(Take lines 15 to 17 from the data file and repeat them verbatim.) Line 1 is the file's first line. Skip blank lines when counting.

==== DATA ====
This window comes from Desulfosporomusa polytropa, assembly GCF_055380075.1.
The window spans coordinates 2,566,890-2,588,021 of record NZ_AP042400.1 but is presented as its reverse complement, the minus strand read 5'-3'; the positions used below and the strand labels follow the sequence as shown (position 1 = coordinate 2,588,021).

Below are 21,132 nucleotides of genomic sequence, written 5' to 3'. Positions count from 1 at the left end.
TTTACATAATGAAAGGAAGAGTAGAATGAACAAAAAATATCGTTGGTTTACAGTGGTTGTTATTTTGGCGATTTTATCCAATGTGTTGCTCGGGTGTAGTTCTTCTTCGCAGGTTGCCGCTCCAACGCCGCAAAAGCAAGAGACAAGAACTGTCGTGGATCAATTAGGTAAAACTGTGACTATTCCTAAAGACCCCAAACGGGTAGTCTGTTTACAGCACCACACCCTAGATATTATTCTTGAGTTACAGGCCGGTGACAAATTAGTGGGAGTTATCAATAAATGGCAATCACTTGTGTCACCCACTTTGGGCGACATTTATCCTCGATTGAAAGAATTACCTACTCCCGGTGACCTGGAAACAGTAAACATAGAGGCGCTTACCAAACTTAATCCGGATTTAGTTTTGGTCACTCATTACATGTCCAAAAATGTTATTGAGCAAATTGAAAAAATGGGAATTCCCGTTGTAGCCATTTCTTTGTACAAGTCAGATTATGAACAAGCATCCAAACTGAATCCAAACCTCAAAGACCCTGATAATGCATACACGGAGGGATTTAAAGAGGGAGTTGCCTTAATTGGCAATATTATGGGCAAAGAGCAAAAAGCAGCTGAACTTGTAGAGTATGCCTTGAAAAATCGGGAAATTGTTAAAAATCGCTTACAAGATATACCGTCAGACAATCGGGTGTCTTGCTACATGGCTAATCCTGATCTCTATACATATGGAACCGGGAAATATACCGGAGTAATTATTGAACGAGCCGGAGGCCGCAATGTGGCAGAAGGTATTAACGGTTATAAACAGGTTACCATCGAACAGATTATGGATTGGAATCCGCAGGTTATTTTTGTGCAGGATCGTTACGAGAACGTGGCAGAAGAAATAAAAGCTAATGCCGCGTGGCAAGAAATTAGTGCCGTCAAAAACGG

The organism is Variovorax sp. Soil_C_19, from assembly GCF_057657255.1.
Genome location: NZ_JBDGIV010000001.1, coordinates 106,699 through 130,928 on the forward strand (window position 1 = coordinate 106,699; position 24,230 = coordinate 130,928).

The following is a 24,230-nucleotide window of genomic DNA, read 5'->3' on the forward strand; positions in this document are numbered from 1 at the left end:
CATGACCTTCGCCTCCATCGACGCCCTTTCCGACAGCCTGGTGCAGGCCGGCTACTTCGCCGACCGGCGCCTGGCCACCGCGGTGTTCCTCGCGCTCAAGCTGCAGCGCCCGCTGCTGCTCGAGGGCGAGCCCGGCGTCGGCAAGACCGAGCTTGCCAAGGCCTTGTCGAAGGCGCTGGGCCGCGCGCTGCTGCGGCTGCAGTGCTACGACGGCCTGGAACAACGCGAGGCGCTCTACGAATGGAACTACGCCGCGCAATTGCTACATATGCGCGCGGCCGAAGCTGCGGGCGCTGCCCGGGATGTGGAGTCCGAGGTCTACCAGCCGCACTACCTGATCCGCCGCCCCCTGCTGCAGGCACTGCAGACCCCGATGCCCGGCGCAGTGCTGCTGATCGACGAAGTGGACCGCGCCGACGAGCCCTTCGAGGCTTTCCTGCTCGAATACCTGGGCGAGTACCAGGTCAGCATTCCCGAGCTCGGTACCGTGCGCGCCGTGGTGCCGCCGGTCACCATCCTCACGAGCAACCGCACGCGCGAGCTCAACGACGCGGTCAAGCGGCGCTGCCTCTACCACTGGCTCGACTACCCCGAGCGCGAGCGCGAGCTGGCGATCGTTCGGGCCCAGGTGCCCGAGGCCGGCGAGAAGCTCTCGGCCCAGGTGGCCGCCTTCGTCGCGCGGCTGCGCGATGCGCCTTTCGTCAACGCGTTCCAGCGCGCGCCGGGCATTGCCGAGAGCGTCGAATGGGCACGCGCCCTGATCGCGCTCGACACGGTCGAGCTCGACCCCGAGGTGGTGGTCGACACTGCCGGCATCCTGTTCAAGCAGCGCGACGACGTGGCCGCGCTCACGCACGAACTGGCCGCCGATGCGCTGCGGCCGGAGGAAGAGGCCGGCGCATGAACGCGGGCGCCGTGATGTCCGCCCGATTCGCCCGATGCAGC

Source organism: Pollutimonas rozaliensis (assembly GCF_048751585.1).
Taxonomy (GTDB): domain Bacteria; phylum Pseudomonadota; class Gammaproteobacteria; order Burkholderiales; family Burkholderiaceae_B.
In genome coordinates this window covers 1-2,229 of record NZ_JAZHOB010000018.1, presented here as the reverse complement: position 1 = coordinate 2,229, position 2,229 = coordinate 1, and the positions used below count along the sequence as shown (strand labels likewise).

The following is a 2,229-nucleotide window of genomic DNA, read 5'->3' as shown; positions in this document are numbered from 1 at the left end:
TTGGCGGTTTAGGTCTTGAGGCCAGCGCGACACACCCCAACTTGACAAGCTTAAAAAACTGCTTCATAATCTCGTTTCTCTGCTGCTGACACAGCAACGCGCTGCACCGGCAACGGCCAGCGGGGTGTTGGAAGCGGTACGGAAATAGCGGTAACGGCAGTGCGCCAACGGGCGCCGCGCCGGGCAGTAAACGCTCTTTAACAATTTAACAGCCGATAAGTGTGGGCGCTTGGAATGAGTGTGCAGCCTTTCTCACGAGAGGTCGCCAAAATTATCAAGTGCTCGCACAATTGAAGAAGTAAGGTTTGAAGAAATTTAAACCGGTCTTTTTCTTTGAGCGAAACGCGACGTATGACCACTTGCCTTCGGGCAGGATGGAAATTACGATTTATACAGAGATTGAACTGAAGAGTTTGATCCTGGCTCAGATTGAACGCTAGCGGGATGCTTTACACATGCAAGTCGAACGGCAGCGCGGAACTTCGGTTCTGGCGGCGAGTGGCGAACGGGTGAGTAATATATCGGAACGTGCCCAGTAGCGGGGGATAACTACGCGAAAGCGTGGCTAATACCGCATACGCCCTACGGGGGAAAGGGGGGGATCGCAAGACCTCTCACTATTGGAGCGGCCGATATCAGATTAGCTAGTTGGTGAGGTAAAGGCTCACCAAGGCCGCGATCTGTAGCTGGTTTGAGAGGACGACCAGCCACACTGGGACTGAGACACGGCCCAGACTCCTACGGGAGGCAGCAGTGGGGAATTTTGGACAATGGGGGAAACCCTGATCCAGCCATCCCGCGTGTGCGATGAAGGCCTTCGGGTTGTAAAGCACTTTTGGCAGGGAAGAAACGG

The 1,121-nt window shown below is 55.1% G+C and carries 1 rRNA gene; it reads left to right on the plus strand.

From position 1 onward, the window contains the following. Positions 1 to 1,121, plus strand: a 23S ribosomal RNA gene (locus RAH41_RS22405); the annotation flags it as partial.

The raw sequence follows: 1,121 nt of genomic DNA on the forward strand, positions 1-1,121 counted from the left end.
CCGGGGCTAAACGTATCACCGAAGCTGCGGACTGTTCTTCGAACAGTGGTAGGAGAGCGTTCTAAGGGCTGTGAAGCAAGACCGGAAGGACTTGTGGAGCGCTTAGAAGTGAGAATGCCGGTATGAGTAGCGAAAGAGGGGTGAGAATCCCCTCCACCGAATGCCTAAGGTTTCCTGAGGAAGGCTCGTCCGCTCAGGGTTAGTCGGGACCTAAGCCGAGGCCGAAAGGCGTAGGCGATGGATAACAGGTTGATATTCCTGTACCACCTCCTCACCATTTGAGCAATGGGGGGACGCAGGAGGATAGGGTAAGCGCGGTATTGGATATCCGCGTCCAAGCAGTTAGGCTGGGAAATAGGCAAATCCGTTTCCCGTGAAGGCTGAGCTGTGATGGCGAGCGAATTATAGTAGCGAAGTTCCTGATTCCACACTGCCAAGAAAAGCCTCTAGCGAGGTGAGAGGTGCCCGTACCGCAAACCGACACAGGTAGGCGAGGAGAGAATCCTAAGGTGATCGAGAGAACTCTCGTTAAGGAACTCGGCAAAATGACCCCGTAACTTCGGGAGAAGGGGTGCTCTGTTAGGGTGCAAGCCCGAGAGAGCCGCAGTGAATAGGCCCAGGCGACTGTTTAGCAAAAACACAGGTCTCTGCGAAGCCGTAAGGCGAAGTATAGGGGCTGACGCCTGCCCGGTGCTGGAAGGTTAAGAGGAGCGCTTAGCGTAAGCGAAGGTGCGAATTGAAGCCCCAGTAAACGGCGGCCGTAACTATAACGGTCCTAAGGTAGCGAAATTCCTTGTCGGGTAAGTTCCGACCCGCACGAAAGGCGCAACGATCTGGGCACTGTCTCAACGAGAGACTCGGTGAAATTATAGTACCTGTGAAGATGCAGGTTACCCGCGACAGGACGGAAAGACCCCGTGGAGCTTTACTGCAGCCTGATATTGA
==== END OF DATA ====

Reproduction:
From position 1 onward, the window contains the following. Positions 1 to 1,121, plus strand: a 23S ribosomal RNA gene (locus RAH41_RS22405); the annotation flags it as partial.

The raw sequence follows: 1,121 nt of genomic DNA on the forward strand, positions 1-1,121 counted from the left end.
CCGGGGCTAAACGTATCACCGAAGCTGCGGACTGTTCTTCGAACAGTGGTAGGAGAGCGTTCTAAGGGCTGTGAAGCAAGACCGGAAGGACTTGTGGAGCGCTTAGAAGTGAGAATGCCGGTATGAGTAGCGAAAGAGGGGTGAGAATCCCCTCCACCGAATGCCTAAGGTTTCCTGAGGAAGGCTCGTCCGCTCAGGGTTAGTCGGGACCTAAGCCGAGGCCGAAAGGCGTAGGCGATGGATAACAGGTTGATATTCCTGTACCACCTCCTCACCATTTGAGCAATGGGGGGACGCAGGAGGATAGGGTAAGCGCGGTATTGGATATCCGCGTCCAAGCAGTTAGGCTGGGAAATAGGCAAATCCGTTTCCCGTGAAGGCTGAGCTGTGATGGCGAGCGAATTATAGTAGCGAAGTTCCTGATTCCACACTGCCAAGAAAAGCCTCTAGCGAGGTGAGAGGTGCCCGTACCGCAAACCGACACAGGTAGGCGAGGAGAGAATCCTAAGGTGATCGAGAGAACTCTCGTTAAGGAACTCGGCAAAATGACCCCGTAACTTCGGGAGAAGGGGTGCTCTGTTAGGGTGCAAGCCCGAGAGAGCCGCAGTGAATAGGCCCAGGCGACTGTTTAGCAAAAACACAGGTCTCTGCGAAGCCGTAAGGCGAAGTATAGGGGCTGACGCCTGCCCGGTGCTGGAAGGTTAAGAGGAGCGCTTAGCGTAAGCGAAGGTGCGAATTGAAGCCCCAGTAAACGGCGGCCGTAACTATAACGGTCCTAAGGTAGCGAAATTCCTTGTCGGGTAAGTTCCGACCCGCACGAAAGGCGCAACGATCTGGGCACTGTCTCAACGAGAGACTCGGTGAAATTATAGTACCTGTGAAGATGCAGGTTACCCGCGACAGGACGGAAAGACCCCGTGGAGCTTTACTGCAGCCTGATATTGA